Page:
A Professional Diplomat, not ours

Perhaps the U.S. preference for military action and threats has to do with the poor quality of our diplomatic corps, including recent Secretary of States. A NYTimes story this morning profiling Sergey Lavrov, Russia's foreign minister highlights some of the qualities a good and successful diplomat should possess and deploy. These may not always make him/her an agreeable human being, but Lavrov seems to get the job done--in this case putting off U.S. military action.

"Mr. Lavrov has sought to force the United States into a conversation that the Kremlin hopes will set a precedent, establishing Russia’s role in world affairs based not on the dated cold war paradigm but rather on its own outlook, which favors state sovereignty and status quo stability over the spread of Western-style democracy."

Rather than the thrust and parry one should expect in diplomatic engagments, Lavrov seems to have annoyed his U.S. counterparts: "In many ways, Mr. Lavrov’s work over the next six days [leading to the framework agreement] represented the apex of a career largely spent trying to body-block what the Kremlin has long viewed as dangerous American unilateralism. It is a job he has done so effectively that it has earned him the nickname “Minister Nyet,” and senior American officials, including Hillary Rodham Clinton and Condoleezza Rice, have said they often found it infuriating to deal with him."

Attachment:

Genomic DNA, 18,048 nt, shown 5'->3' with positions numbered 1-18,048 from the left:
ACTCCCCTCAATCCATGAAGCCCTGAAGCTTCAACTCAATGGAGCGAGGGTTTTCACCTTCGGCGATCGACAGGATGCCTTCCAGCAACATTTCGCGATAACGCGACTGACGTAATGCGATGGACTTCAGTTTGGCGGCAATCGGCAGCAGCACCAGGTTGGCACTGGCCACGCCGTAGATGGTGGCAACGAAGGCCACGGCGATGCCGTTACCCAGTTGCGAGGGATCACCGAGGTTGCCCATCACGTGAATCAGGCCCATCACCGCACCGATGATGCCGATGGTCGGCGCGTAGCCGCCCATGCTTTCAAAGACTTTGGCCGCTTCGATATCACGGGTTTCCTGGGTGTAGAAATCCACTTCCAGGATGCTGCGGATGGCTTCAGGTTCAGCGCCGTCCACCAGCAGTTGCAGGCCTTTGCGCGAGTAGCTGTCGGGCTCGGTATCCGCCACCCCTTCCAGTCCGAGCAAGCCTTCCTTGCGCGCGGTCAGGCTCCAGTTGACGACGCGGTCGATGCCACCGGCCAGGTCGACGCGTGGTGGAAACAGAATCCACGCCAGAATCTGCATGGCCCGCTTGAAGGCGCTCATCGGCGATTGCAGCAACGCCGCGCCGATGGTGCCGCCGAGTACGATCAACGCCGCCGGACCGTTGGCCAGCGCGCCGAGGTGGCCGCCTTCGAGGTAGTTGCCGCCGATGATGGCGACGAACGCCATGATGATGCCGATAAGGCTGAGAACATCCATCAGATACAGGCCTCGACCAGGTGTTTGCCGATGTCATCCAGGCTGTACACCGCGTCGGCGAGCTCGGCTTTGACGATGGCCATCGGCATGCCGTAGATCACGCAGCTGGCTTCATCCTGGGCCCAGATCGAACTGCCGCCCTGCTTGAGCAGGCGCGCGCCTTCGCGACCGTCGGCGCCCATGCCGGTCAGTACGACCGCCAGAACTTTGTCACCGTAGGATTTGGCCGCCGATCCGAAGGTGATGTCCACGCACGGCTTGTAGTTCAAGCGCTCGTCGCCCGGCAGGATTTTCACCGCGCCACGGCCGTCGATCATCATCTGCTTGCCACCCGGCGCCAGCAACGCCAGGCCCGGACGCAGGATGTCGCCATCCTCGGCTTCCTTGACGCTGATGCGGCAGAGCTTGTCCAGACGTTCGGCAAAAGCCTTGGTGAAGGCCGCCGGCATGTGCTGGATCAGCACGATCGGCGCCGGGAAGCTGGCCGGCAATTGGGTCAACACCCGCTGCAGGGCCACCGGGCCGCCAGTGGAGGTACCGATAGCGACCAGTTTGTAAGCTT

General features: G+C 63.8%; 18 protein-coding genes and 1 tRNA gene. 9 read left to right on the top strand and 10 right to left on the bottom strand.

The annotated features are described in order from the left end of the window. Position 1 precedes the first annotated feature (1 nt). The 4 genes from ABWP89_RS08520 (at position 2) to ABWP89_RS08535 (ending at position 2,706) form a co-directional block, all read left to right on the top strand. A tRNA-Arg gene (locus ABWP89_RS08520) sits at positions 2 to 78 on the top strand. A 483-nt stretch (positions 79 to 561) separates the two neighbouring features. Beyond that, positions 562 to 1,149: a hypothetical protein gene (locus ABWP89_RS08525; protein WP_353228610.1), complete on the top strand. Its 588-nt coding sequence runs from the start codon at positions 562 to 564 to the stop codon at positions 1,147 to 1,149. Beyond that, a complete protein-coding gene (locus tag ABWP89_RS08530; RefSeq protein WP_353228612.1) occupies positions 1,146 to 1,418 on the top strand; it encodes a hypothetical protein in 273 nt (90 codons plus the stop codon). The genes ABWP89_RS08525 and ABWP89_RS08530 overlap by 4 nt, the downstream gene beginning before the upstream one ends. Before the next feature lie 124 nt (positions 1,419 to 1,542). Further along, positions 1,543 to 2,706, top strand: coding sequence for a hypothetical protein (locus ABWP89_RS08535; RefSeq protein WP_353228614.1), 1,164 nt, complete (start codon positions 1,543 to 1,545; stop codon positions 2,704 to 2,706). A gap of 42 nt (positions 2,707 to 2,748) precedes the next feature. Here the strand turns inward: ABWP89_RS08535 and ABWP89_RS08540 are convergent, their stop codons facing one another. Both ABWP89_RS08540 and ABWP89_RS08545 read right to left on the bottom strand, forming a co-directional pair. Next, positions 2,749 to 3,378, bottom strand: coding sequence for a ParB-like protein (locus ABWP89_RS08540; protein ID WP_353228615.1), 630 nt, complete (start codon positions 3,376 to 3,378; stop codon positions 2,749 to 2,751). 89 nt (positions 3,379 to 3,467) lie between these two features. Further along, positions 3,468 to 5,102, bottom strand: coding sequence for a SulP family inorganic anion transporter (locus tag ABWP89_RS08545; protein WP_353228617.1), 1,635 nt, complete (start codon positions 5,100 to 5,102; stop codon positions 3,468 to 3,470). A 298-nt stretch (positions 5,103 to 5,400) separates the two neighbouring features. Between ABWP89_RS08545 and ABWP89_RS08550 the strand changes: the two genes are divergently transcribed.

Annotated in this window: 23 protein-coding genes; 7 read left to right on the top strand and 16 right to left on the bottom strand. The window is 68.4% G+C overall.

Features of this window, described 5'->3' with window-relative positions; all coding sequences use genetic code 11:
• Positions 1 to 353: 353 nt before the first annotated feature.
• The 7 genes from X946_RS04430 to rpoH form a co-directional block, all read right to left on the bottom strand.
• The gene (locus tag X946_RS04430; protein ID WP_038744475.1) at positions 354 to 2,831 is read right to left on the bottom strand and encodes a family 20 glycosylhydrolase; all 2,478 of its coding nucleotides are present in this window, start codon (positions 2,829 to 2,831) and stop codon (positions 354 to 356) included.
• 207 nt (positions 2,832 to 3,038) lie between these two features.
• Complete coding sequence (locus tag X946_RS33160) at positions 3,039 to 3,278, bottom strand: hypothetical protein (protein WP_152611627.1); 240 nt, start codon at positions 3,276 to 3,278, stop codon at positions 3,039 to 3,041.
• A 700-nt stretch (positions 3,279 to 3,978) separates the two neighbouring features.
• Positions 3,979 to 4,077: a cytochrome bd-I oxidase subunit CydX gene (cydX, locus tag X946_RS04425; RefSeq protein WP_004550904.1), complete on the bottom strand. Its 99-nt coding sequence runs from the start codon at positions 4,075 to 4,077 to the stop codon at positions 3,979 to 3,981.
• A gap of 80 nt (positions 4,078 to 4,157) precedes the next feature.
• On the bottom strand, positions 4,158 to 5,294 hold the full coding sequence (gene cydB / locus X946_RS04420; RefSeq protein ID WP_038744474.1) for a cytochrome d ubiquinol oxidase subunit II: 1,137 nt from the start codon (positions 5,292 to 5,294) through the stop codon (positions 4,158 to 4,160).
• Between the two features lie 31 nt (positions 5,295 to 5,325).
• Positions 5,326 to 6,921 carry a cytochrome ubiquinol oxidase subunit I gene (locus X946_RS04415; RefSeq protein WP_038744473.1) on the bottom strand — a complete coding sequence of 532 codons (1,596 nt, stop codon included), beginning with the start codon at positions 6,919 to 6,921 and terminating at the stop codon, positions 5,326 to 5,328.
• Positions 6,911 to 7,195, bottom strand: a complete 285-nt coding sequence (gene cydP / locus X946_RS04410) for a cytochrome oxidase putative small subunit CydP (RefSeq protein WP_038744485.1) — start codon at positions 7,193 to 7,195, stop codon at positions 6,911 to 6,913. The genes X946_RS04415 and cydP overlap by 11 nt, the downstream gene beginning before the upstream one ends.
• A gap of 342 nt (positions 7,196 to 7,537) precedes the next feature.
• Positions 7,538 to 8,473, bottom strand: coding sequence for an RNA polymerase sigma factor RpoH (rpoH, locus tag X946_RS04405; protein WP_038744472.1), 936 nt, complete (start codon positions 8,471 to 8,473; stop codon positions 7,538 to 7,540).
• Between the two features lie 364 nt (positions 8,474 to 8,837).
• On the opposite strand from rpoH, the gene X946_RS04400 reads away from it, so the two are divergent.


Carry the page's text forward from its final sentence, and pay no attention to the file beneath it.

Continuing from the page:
Somehow "infurating" doesn't seem like the right response.

Margaret O’Brien Steinfels is a former editor of Commonweal. 

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